Of the things you think about most, your tires are probably pretty far down the list. That’s understandable because today’s tires are engineered to do their job without needing you to pay too much attention to them. But they DO wear out, and worn tires can contribute to skidding in bad weather, not being able to stop, a ride full of uncomfortable vibrations and, even a sudden blowout. Yikes. Let’s figure out right now how to know if your tires need replacing!
Let’s face it. Most of us don’t know the first thing about tires. So, the best way to make sure what shape yours are in is to take your vehicle to a qualified service facility to have the tires checked out by a trained technician. Here are things they’ll check:
- Tread. Tread is the part of the tire that touches the road surface. Different tires have different tread patterns and something called tread blocks - the raised rubber parts that contact the road. The longer a tire has been on a vehicle, the more of that rubber wears off. The technician will check to see if there’s enough of that tread left on your tire for sufficient traction to accelerate, steer, and brake.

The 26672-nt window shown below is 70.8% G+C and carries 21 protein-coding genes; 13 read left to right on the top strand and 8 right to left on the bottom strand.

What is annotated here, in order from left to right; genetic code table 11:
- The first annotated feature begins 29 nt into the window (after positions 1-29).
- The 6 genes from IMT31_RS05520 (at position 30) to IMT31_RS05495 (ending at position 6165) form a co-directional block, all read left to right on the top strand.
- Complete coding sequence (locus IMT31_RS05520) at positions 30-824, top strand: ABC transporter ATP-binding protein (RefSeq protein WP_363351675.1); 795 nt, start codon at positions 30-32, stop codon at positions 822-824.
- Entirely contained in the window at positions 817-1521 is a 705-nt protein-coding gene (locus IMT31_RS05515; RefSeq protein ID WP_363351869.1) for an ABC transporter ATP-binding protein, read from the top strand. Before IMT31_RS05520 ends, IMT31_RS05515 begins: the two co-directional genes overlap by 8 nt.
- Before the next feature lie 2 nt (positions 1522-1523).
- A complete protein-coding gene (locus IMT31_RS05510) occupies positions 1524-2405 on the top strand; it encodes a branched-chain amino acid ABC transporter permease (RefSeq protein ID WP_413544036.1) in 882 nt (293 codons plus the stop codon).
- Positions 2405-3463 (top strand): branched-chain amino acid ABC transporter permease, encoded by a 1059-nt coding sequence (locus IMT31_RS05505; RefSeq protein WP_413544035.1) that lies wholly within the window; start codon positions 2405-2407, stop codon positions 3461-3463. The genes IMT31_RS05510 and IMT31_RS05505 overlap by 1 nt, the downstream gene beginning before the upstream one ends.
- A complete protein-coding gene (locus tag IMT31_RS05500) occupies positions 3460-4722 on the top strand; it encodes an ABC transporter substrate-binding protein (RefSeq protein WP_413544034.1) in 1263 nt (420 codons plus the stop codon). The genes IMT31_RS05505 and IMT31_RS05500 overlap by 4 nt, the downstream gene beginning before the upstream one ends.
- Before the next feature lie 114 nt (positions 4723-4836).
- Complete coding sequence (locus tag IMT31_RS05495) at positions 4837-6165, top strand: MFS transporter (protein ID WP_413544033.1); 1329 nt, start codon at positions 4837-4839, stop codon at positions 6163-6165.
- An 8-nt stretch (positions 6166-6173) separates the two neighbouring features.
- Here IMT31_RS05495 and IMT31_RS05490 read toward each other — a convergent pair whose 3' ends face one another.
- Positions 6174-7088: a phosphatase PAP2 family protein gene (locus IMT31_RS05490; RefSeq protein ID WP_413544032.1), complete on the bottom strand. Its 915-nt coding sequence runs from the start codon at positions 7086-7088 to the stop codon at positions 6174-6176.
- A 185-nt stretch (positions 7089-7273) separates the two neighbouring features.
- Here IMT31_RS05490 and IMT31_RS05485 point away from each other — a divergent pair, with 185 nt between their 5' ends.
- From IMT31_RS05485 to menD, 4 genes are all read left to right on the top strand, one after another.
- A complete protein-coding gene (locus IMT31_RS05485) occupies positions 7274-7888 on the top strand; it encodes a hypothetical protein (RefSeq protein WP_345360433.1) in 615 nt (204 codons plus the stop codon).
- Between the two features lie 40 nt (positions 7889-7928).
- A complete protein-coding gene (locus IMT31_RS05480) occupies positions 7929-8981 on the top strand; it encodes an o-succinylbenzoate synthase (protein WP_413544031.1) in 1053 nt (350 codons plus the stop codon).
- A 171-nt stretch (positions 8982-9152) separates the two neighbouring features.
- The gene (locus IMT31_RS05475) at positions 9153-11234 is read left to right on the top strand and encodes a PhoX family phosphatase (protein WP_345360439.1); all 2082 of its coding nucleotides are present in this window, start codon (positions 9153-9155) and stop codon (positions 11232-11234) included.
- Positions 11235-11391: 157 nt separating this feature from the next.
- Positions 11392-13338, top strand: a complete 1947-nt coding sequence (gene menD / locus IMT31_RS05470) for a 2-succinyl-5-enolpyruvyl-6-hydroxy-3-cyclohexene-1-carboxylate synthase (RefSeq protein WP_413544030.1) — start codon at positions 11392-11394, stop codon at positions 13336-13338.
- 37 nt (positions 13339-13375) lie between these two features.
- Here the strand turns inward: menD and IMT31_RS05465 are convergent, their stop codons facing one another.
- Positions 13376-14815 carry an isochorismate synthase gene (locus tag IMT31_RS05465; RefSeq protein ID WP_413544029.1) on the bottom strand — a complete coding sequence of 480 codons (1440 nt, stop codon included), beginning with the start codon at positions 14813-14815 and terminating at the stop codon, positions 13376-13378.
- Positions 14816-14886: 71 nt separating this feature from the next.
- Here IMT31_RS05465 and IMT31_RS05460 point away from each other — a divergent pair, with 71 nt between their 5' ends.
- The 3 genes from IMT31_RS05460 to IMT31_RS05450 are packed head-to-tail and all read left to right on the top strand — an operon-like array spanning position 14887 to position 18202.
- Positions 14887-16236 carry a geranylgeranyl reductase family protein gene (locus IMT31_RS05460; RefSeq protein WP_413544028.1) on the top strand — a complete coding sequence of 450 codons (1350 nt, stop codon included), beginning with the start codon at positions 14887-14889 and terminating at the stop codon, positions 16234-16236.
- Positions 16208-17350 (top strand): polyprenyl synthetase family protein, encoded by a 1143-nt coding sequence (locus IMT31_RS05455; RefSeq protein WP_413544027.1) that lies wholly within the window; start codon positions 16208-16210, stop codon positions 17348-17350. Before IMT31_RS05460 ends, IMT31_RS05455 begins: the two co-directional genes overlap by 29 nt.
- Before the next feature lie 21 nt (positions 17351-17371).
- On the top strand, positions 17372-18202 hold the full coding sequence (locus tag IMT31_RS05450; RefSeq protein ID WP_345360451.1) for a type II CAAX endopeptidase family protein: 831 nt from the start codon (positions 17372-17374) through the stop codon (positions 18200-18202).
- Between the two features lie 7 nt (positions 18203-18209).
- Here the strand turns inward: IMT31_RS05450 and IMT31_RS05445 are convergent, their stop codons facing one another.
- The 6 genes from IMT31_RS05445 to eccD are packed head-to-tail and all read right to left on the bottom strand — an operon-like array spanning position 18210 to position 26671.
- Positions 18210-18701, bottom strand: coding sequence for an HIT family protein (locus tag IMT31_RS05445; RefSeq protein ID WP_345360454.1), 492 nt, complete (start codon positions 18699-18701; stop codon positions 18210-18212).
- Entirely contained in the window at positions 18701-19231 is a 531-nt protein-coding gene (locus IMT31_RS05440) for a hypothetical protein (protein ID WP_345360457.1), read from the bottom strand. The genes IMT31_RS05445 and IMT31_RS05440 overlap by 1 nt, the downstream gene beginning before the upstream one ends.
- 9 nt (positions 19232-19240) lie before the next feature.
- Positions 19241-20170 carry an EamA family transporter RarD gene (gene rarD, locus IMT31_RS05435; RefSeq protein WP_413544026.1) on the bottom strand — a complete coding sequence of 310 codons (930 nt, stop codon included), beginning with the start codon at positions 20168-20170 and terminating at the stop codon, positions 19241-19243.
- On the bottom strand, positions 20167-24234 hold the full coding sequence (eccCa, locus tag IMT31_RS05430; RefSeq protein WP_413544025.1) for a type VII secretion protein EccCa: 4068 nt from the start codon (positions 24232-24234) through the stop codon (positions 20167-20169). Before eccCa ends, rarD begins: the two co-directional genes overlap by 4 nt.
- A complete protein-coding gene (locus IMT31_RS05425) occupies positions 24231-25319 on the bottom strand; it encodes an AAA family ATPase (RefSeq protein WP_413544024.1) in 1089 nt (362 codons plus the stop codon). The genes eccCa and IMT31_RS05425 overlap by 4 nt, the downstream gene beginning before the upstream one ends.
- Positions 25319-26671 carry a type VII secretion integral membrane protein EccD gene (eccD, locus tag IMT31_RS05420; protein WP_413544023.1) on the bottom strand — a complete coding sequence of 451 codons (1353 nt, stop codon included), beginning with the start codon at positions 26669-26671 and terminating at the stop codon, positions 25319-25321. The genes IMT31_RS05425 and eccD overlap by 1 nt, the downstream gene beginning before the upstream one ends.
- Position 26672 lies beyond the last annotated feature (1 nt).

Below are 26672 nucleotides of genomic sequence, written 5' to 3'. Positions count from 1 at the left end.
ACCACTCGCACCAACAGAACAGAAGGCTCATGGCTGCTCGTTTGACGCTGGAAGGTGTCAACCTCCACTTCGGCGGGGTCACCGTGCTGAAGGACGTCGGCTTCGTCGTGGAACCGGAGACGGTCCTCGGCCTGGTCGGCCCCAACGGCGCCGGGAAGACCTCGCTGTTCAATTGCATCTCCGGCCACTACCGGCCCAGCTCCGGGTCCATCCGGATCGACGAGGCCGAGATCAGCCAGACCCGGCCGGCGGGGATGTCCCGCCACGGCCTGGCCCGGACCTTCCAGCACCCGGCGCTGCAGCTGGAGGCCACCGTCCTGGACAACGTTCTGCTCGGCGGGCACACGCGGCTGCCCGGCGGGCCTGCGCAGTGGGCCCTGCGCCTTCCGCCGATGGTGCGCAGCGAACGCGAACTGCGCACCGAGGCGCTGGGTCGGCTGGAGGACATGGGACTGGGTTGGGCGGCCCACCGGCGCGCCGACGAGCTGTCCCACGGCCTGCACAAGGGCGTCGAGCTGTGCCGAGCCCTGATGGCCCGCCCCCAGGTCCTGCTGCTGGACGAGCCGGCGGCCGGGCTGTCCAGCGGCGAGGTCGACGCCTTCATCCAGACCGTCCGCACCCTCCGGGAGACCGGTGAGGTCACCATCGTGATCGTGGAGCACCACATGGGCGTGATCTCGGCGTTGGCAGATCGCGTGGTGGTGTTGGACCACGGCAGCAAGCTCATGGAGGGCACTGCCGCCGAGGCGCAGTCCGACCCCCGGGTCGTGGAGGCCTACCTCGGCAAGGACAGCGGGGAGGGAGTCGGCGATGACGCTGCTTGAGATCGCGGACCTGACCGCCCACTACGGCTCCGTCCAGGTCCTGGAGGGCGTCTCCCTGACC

- Pressure. It’s important your tires be inflated properly so your tires will perform the way they’re designed while driving. If your tires have low air pressure, the technician will check to see why, perhaps cracks in the sidewall from age, a nail in the rubber picked up on the road, or bulges. It’s also important your tires are not overinflated too.
- Wear. Your tires should wear evenly. If they haven’t, the uneven wear can cause vibrations that you can feel in the steering wheel. Maybe the whole vehicle shakes at a certain speed. Your vehicle may require other services such as balancing, alignment, or suspension repairs to prevent future tire damage.
- Age. Your tires may have adequate tread, but if they’re too old, it’s time for new. Rubber gets old, and when it does, it loses its elasticity. Ever find an old rubber band and tried to stretch it? It’s brittle and will break easily. Hotter climates will age rubber—and tires—faster. All tires have their date of manufacture stamped on them, so your service adviser will be able to see when your tires were made.
If it’s time to replace your tires, you’ll find you have many choices for new ones: different brands, models, designs, etc. Your service adviser can help you figure out which ones are right for you. It’s much better—and safer—to do it before one of them fails at the least opportune time.
Made In America Made In Japan
1200 I St
Sacramento, California 95814